Abu Dhabi Investment Council
The Brief Aedas has won an international competition to design a landmark development for the Abu Dhabi Investment Council (ADIC). The project will transform a total site area of 11,500m2 with a unique architectural design that is consistent with the Emirates ‘2030 Development Plan’. Utilising state-of-the-art advanced modelling and sustainable design techniques, Aedas’ design for the dual office tower complex will act as a gateway to the city, with the two buildings rising to 150 metres. The project will provide world-class accommodation for over 2,000 employees. The design brief was based on the desire to create a building which would represent the ethos of the Investment Council, while also reflecting the underlying cultural tradition of Abu Dhabi in a modern idiom. It was essential that the building should respond to the prevailing environmental conditions of the region and reflect the aspiration of the UAE to become a leader in the field of renewable and alternative energy, reducing fossil fuel consumption. ADIC is set to achieve LEED Silver certification, where the façade plays a major role in the overall target score. The Concept The design concept derives from traditional Islamic patterns and includes a diaphanous ‘mashrabiya’ which protects the most severely exposed parts of the building, contributing to a projected 20% reduction in the total cooling load while responding to the surrounding landscape to ensure a highly sustainable and efficient building. The ‘mashrabiya’ has been conceived as a dynamic façade which will open and close in response to the sun’s path, and the design team are targeting accreditation to the LEED Silver standard. Islamic architecture, sustainable systems and inspiration from nature form the triangular foundation of the design concept. The power of the concept (Fig.1) lies in the algorithmic rules devised to integrate the design principles via computation in order to generate a coherent building and which appear in many aspects of the project. Aedas has revived the spirit of Islamic architecture and reintroduces it through advanced design techniques while maintaining a strong relation to Middle Eastern heritage. This aim is to deliver a contemporary and environmentally friendly iconic landmark, and a building rooted to the local culture of the city of Abu Dhabi. The following are the main features and characteristics of the three main components of the concept design: Islamic Architecture: Subtractive Geometry Pattern Composition Solar Treatment Ambience Treatment Inspiration from Nature: Form Development Supporting Structure Skin Adaptation Energy Efficiency Sustainable Technology: Renewable Energy; Photovoltaic Solar Panels Shading system Multi Layered Skin Air Circulation While there is a high expectation to deliver a distinctive project with unique features, the main philosophy serves to achieve this goal via well established methodologies and technologies. Key Design Elements Geometric Composition: The circle (2D) and sphere (3D) form the basis of most Islamic geometric patterns and 3D forms. The circle / sphere resembles unity, while the motion around a well defined centre resembles a uniqueness in identity and generates a unique axis. The intersection of the infinite arrangements and populations of the circles and sphere generate infinite arrangements of nodes. The ways with which these nodes are interpreted and linked generate the various relationships and forms. Main Form: Each of the tower floor plates is made of six tangential arcs, all of which are linked to the building profile to form an additional arc and includes a circular core in the middle. The form of the floor plates and tower profile provides a great deal of flexibility in terms of zoning and orientation. Main Structure: A unique crystalline/honeycombed structure has been derived from the underlying geometry which provides highly efficient load paths and creates a structural solution which is at once stable, flexible and economical. The structural form also embodies a high degree of redundancy which would be very resilient if damaged. The superstructure is expressed on the external face of the building reflecting the underlying geometrical framework. The unique honey-comb structure developed for ADIC is a world first. Internal Layout: The internal partitions generally radiate from the building core and meet the façade at the perimeter of the floor plates to provide optimal circulation and light distribution. A sky garden with a four-storey void above is provided at every 7th floor. Façade and Automated Shading Devices: A relatively clear glass curtainwall forms the “weathering` layer of the towers’ skin. A secondary veil comprises intelligent automated shading components that open and closes via centrally located linear actuators that react to the sun path. The shading veil acts as a dynamic ‘Mashrabiya’ (wooden lattice shading screen particular to the Middle East). The dynamic screen will reduce solar heat gain / glare and provide better visibility than dark tinted glazing which can distort the image of the surrounding view. Key Facts Solar Heat Gain: The dynamic Mashrabiya will provide 80% - 90% shading to the curtainwall, thus significantly reducing solar heat gain as a direct result of it’s capability to open and close in response to the varying sun paths throughout each calendar year. Solar Glare: The dynamic Mashrabiya will ensure that minimal direct sunlight penetrates the vision area at any time, thus significantly reducing solar glare and reducing the need for internal blinds. Daylight: The dynamic Mashrabiya will open and close following the sun path thus optimising the amount of natural daylight distribution into the building, effectively reducing the use of artificial lighting. Visibility: The Mashrabiya comprises a see-through fabric mesh (PFTE), providing occupants with views to the outside even when the screen is completely unfolded (closed). This dynamic system will also allow the utilisation of glass with higher transparency and lower reflectivity compared to other buildings in the region, thus providing a superior viewing to the external environment and less distortion on the outer face of the aspect. Economy: • 20% reduction in Electricity Consumption (reduction in AC and lighting usage) • 20% reduction in CO2 Emission • 15% reduction in Cooling Plant Capital Cost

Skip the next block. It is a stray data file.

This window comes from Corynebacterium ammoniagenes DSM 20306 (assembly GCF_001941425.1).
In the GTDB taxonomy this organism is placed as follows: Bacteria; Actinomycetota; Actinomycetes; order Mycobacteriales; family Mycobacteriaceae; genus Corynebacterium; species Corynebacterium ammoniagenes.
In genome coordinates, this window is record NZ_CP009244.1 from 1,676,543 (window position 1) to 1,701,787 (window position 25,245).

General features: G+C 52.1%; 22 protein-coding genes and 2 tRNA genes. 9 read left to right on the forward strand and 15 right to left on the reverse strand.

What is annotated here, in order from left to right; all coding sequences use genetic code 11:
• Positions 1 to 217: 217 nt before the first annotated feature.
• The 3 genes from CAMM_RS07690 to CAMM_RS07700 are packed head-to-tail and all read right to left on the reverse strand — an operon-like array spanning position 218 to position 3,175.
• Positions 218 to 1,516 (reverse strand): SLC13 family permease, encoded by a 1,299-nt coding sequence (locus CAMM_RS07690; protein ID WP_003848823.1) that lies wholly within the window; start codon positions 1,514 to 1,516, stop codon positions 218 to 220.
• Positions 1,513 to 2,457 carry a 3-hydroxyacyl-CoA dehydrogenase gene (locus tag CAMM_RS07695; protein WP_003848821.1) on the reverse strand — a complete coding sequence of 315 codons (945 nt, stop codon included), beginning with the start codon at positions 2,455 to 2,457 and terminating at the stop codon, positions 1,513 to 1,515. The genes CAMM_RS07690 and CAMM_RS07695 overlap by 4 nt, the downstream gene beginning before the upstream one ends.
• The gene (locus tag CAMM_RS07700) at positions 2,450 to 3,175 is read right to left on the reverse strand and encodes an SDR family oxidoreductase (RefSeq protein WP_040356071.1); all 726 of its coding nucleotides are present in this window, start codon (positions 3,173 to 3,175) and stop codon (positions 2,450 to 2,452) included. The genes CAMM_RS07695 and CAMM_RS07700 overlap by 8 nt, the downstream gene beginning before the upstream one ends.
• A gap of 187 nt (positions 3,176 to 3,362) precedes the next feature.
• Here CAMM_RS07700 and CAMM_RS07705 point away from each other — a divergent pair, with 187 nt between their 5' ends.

36 photos

Building Activity

  • OpenBuildings
    OpenBuildings added a digital reference
    about 6 years ago via OpenBuildings.com
  • added a digital reference
    about 6 years ago via OpenBuildings.com